I’ve ridden public transportation in just about every city I have visited ranging from to the oldest underground transportation system in the Southern Hemisphere (Buenos Aires), to a sardine packed metro car in Paris to a long since decommissioned American school bus in Nicaragua (school buses that are deemed unsafe for use anymore in the United States are often sold to countries in Latin America, where they then become public buses even though they still sport Williams Township School District on the side). The subway (or metro/underground/tube depending on what the local jargon is) is far and away my favorite form of public transportation when traveling, second only to my feet. Here are my top three subway picks.
1.) Seoul, South Korea-Surprising as it may seem, I found the subway in Seoul extremely easy to use. Even though I was a foreigner who did not speak much beyond a few words of Korean and could not read the Hangul alphabet, subway signage in Seoul is in both Korean and English in addition to pre-recorded voice announcements that indicated the upcoming station and any transfer points. I heard that the English signage and announcements were implemented when Seoul hosted the World Cup in 2002. Although not everyone would speak and read Korean, many would at least know some English, so I definitely benefited from this in 2004 when I studied there. Like everything else in the capital city, the cars were always immaculately clean and devoid of any graffiti, which is often the case in other cities’ subway systems (Paris and New York City). I never felt apprehensive about riding the subway alone; it was always once I got street side that my anxiety would kick in, since there was not always English signage and a pre-recorded English voice announcing where I was.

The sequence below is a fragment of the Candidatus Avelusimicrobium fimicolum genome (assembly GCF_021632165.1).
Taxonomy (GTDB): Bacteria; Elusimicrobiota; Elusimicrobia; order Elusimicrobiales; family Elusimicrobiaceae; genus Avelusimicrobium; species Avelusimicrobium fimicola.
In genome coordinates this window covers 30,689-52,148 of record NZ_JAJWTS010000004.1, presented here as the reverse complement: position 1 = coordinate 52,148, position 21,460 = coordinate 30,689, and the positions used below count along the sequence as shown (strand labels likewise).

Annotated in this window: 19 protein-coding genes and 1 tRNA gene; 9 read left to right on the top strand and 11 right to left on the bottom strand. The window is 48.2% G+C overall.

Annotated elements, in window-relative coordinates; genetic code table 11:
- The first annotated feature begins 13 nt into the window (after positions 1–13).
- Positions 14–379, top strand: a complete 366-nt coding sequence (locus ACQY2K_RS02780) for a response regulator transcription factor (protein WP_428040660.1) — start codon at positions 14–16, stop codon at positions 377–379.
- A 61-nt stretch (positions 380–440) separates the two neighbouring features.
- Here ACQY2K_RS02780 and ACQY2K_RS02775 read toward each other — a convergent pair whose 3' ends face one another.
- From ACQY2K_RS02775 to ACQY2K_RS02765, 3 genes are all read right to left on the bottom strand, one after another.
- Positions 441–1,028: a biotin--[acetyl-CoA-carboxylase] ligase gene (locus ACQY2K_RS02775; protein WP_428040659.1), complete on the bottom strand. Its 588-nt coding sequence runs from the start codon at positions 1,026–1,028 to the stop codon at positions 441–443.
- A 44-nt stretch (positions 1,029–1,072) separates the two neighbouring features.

2.) Mexico City, Mexico-Mexico’s capital is often unfairly labeled as an extremely dangerous place. Not to say that there aren’t areas a tourist should avoid at all costs, but isn’t that the same for most major cities? I visited Mexico City twice and never felt at all threatened or in danger, even when riding the metro late one night after a concert at the city’s Palacio de los Deportes. No, the metro is by no means sleek or new, but for a city that is constantly given such a bad rap, its metro was 100% efficient and safe.
3.) London, England-It’s no secret that if I ever had the chance to live internationally for a time, London would be the place I adore it there and am the biggest of fans of its underground. On an interim study trip there in my sophomore year of college, I rode the “tube” all over and loved feeling like a quasi-local getting on at the Russell Square stop on the Piccadilly line each morning to start my day of touring. London’s subway system is by far one of the best in the world and I’m sure it’s even better now in terms of preparations for this year’s summer Olympics.
Cities whose subway systems I am not a fan of:
Brussels, Belgium-Although I only rode on the subway once while there, the “packs” of local youth who rode the subway, loud, obnoxious, and bordering on menacing, did not make my ride enjoyable nor have me feel completely at ease. It seems that this is an issue where the city’s public transportation system could step in and better police activity on the cars. I read that other people have had similar experiences.
Rome, Italy-Rome only has two subway lines but boy does the city need to build more if for no other reason than reducing some of the traffic and pollution street side with all of the buses. Riding out to Vatican City on Line A along with hundreds of other tourists was anything but enjoyable.
I know it’s extremely small and very Where’s Waldoesque, but can you spot Hwarangdae on the map below? That used to be my stop when I lived in Seoul. Hint-Line 6